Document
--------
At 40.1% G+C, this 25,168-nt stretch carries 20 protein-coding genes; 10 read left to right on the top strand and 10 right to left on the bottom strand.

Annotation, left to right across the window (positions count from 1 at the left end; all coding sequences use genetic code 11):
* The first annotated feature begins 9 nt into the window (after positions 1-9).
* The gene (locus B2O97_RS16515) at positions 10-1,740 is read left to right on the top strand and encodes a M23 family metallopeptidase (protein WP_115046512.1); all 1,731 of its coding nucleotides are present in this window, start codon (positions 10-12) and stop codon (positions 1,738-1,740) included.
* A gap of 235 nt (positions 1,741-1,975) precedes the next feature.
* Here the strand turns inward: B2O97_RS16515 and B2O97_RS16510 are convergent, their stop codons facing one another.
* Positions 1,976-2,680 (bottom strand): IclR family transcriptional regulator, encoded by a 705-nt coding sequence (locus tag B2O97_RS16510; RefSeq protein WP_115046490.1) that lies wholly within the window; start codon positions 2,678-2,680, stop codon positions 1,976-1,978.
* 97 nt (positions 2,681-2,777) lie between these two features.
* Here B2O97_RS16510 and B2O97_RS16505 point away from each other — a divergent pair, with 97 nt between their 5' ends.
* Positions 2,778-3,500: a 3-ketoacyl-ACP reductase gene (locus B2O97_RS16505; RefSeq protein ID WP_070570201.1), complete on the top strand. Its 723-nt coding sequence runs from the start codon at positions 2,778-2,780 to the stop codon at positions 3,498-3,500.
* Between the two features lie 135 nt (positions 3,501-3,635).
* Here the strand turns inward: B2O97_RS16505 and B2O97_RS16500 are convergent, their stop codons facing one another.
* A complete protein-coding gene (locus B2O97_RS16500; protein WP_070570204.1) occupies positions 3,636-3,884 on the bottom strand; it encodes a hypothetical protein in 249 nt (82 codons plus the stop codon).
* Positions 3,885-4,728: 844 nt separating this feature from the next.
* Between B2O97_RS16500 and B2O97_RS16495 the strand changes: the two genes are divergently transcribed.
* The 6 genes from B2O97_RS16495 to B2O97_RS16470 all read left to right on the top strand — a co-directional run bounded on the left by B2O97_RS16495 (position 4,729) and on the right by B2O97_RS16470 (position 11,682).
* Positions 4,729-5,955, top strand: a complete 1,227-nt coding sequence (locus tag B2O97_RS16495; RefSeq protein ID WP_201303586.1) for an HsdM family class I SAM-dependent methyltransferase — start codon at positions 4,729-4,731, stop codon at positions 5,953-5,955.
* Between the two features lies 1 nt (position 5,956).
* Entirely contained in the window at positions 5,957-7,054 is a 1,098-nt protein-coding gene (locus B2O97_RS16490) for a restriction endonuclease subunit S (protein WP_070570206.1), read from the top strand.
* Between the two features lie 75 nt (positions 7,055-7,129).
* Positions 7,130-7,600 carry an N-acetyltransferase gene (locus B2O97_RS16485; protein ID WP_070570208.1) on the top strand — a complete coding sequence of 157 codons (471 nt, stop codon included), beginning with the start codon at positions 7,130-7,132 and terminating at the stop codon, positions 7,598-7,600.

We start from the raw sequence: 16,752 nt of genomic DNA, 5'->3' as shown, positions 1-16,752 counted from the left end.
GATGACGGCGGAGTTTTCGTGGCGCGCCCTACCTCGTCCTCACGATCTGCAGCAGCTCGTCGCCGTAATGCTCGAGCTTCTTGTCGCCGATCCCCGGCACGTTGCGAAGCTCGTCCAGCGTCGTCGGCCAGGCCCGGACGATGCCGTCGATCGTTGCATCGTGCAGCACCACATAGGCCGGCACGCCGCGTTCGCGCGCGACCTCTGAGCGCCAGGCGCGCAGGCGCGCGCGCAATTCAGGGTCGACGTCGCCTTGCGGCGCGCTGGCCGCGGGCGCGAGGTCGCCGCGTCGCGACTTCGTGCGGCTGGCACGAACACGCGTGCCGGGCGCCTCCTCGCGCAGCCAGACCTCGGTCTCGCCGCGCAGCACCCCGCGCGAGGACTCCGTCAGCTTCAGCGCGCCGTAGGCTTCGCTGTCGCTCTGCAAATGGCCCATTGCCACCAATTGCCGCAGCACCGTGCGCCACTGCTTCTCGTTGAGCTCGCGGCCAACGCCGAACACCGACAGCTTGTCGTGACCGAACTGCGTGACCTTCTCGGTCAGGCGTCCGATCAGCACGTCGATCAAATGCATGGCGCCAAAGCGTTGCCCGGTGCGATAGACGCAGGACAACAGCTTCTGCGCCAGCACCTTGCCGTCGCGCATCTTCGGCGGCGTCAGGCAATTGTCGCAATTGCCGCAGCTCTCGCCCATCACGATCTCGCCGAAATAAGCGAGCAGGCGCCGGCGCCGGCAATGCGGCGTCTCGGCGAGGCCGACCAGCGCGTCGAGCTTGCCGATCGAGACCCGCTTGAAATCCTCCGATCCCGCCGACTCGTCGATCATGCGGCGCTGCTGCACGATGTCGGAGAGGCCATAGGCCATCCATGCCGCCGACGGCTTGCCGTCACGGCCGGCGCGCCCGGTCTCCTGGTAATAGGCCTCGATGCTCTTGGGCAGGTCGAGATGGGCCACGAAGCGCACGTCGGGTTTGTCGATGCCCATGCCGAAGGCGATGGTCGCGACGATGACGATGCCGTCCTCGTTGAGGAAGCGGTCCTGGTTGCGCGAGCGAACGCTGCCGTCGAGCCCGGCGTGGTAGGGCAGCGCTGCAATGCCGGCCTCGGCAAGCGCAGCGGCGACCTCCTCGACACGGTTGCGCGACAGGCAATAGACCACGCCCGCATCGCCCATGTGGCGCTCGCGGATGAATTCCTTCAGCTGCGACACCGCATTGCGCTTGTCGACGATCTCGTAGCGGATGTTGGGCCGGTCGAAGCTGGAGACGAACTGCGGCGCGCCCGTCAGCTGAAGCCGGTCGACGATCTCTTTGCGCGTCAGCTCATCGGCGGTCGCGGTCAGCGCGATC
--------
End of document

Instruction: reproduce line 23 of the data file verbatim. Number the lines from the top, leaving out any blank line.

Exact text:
GATGACGGCGGAGTTTTCGTGGCGCGCCCTACCTCGTCCTCACGATCTGCAGCAGCTCGTCGCCGTAATGCTCGAGCTTCTTGTCGCCGATCCCCGGCACGTTGCGAAGCTCGTCCAGCGTCGTCGGCCAGGCCCGGACGATGCCGTCGATCGTTGCATCGTGCAGCACCACATAGGCCGGCACGCCGCGTTCGCGCGCGACCTCTGAGCGCCAGGCGCGCAGGCGCGCGCGCAATTCAGGGTCGACGTCGCCTTGCGGCGCGCTGGCCGCGGGCGCGAGGTCGCCGCGTCGCGACTTCGTGCGGCTGGCACGAACACGCGTGCCGGGCGCCTCCTCGCGCAGCCAGACCTCGGTCTCGCCGCGCAGCACCCCGCGCGAGGACTCCGTCAGCTTCAGCGCGCCGTAGGCTTCGCTGTCGCTCTGCAAATGGCCCATTGCCACCAATTGCCGCAGCACCGTGCGCCACTGCTTCTCGTTGAGCTCGCGGCCAACGCCGAACACCGACAGCTTGTCGTGACCGAACTGCGTGACCTTCTCGGTCAGGCGTCCGATCAGCACGTCGATCAAATGCATGGCGCCAAAGCGTTGCCCGGTGCGATAGACGCAGGACAACAGCTTCTGCGCCAGCACCTTGCCGTCGCGCATCTTCGGCGGCGTCAGGCAATTGTCGCAATTGCCGCAGCTCTCGCCCATCACGATCTCGCCGAAATAAGCGAGCAGGCGCCGGCGCCGGCAATGCGGCGTCTCGGCGAGGCCGACCAGCGCGTCGAGCTTGCCGATCGAGACCCGCTTGAAATCCTCCGATCCCGCCGACTCGTCGATCATGCGGCGCTGCTGCACGATGTCGGAGAGGCCATAGGCCATCCATGCCGCCGACGGCTTGCCGTCACGGCCGGCGCGCCCGGTCTCCTGGTAATAGGCCTCGATGCTCTTGGGCAGGTCGAGATGGGCCACGAAGCGCACGTCGGGTTTGTCGATGCCCATGCCGAAGGCGATGGTCGCGACGATGACGATGCCGTCCTCGTTGAGGAAGCGGTCCTGGTTGCGCGAGCGAACGCTGCCGTCGAGCCCGGCGTGGTAGGGCAGCGCTGCAATGCCGGCCTCGGCAAGCGCAGCGGCGACCTCCTCGACACGGTTGCGCGACAGGCAATAGACCACGCCCGCATCGCCCATGTGGCGCTCGCGGATGAATTCCTTCAGCTGCGACACCGCATTGCGCTTGTCGACGATCTCGTAGCGGATGTTGGGCCGGTCGAAGCTGGAGACGAACTGCGGCGCGCCCGTCAGCTGAAGCCGGTCGACGATCTCTTTGCGCGTCAGCTCATCGGCGGTCGCGGTCAGCGCGATC